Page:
Scientists have raised concerns about the effectiveness of Tamiflu and its side-effects after new data shows initial reports of the drug’s safety were wrong, The Daily Telegraph reports.
Experts from the Cochrane Collaboration, which assesses the effectiveness of medicines, have accused drugs giant and Tamiflu manufacturer Roche of failing to supply them with all of their clinical trials data, despite repeated requests.
Writing in the British Medical Journal, scientists had to resort to sending EU access to documents requests to the European Medicines Agency (EMA), which supplied them with more data. Despite Roche claiming that Tamiflu reduces the number of patients who needed to be hospitalised after becoming infected with swine flu, reviewers spotted “discrepancies” between the published papers and the new data.
Published versions of a trial state that “there were no drug–related serious adverse events”, while the new clinical study report lists three cases that were possibly related to the drug; as well as evidence from one trial which showed that Tamiflu “may inhibit the body’s ability to mount a normal immune response to influenza”.
A spokesperson for Roche, which made £1.9 billion from Tamiflu in 2009, told the Daily Mail: ‘Roche stands behind the robustness and integrity of our data supporting the efficacy and safety of Tamiflu.’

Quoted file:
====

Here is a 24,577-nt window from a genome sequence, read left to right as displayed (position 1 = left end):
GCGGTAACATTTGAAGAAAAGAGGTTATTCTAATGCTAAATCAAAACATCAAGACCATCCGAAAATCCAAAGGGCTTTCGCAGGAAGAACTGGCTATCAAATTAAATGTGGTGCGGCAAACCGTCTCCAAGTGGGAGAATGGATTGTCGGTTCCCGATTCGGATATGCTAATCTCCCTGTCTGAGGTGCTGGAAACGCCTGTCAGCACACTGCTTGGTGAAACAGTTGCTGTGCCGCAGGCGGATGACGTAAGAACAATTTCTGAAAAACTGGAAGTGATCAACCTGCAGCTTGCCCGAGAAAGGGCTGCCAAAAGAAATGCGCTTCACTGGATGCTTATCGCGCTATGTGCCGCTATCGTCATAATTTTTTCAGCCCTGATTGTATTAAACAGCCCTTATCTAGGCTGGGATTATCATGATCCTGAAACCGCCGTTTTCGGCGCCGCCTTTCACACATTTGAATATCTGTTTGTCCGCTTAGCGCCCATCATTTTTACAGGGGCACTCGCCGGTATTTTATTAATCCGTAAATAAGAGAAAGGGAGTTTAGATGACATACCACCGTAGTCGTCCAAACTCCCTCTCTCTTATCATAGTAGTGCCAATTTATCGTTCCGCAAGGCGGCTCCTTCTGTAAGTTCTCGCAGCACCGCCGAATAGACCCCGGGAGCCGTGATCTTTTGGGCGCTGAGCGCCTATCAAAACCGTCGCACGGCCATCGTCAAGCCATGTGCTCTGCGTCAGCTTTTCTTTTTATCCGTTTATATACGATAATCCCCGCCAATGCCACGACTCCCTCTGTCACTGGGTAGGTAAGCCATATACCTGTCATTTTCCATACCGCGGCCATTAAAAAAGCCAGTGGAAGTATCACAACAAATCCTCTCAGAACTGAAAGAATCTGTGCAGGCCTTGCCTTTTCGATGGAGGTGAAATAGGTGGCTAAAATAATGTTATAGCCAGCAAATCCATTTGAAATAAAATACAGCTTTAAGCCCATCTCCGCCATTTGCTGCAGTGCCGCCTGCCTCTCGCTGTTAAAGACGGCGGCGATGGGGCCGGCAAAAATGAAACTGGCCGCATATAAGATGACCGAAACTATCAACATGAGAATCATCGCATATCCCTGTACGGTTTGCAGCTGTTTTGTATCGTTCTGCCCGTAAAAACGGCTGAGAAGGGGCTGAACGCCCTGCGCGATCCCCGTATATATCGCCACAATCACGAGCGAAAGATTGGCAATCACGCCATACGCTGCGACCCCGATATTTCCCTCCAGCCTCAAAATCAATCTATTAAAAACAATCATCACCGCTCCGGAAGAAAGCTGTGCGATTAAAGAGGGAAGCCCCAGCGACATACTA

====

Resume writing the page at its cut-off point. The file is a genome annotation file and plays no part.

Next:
These conclusions pose uncomfortable questions for the Department of Health as to whether they rushed into mass prescriptions of Tamiflu. The Department of Health invested heavily in Tamiflu after the avian flu scare in 2005, ordering 14.6million doses of the drug at a cost of £200million that year alone.
A spokesperson said: “We rely on expert advice, which is regularly updated to ensure that our antiviral use is based on the best available scientific evidence.”
BBC breaks its promise to recuit locals at its Salford HQ
Labour MP for Salford and Eccles, Hazel Blears, has described figures which show the number of Salford residents recruited by the BBC as “incredibly disappointing”. 1,846 MediaCity posts were created after the BBC headquarter’s relocation to Manchester, of which only 26 employees live in the local area, the Mirror, Sun, Daily Mail, Independent, and Telegraph report on figures released after a Freedom of Information request. BBC human resources director Ken Lee told The Independent: “We believe this is a promising start,” but went on to explain that the BBC recruited on merit rather than postcode.
African Despot worked as US spy
One of Africa’s most notorious dictators, Charles Taylor, worked for U.S. spy masters during his rise as Liberian leader, The Daily Telegraph and Daily Mail report. The documents were revealed from the Defence Intelligence Agency, the Pentagon’s spy arm, after a Freedom of Information request submitted six years ago by the Boston Globe newspaper. A link between Taylor and American intelligence has been rumoured since he revealed, whilst on trial in 2009, that US agents helped him to escape from a jail and provided arms for a planned coup in Liberia.